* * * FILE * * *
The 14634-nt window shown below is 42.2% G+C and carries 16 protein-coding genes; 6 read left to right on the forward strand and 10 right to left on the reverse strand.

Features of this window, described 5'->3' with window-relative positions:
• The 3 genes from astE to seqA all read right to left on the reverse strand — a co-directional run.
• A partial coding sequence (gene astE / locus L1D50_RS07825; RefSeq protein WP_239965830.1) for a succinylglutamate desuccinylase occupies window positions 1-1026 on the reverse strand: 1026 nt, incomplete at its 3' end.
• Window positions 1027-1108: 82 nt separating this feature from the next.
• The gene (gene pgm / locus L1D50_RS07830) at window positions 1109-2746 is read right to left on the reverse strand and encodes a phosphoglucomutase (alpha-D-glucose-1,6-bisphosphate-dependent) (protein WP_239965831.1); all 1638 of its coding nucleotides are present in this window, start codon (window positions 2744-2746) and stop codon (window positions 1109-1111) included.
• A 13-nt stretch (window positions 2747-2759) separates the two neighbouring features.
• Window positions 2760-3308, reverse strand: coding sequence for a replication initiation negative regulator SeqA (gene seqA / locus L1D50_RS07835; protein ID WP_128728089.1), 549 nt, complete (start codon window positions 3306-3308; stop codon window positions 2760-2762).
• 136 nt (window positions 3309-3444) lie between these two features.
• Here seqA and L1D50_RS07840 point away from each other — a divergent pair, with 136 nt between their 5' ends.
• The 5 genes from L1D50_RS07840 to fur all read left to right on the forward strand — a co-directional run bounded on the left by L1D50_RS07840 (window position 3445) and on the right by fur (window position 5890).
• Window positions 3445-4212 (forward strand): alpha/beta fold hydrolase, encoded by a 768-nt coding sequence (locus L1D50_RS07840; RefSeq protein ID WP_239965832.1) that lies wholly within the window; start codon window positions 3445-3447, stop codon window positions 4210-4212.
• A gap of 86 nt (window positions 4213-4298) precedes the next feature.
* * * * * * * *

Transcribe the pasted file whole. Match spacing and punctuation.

The 14634-nt window shown below is 42.2% G+C and carries 16 protein-coding genes; 6 read left to right on the forward strand and 10 right to left on the reverse strand.

Features of this window, described 5'->3' with window-relative positions:
• The 3 genes from astE to seqA all read right to left on the reverse strand — a co-directional run.
• A partial coding sequence (gene astE / locus L1D50_RS07825; RefSeq protein WP_239965830.1) for a succinylglutamate desuccinylase occupies window positions 1-1026 on the reverse strand: 1026 nt, incomplete at its 3' end.
• Window positions 1027-1108: 82 nt separating this feature from the next.
• The gene (gene pgm / locus L1D50_RS07830) at window positions 1109-2746 is read right to left on the reverse strand and encodes a phosphoglucomutase (alpha-D-glucose-1,6-bisphosphate-dependent) (protein WP_239965831.1); all 1638 of its coding nucleotides are present in this window, start codon (window positions 2744-2746) and stop codon (window positions 1109-1111) included.
• A 13-nt stretch (window positions 2747-2759) separates the two neighbouring features.
• Window positions 2760-3308, reverse strand: coding sequence for a replication initiation negative regulator SeqA (gene seqA / locus L1D50_RS07835; protein ID WP_128728089.1), 549 nt, complete (start codon window positions 3306-3308; stop codon window positions 2760-2762).
• 136 nt (window positions 3309-3444) lie between these two features.
• Here seqA and L1D50_RS07840 point away from each other — a divergent pair, with 136 nt between their 5' ends.
• The 5 genes from L1D50_RS07840 to fur all read left to right on the forward strand — a co-directional run bounded on the left by L1D50_RS07840 (window position 3445) and on the right by fur (window position 5890).
• Window positions 3445-4212 (forward strand): alpha/beta fold hydrolase, encoded by a 768-nt coding sequence (locus L1D50_RS07840; RefSeq protein ID WP_239965832.1) that lies wholly within the window; start codon window positions 3445-3447, stop codon window positions 4210-4212.
• A gap of 86 nt (window positions 4213-4298) precedes the next feature.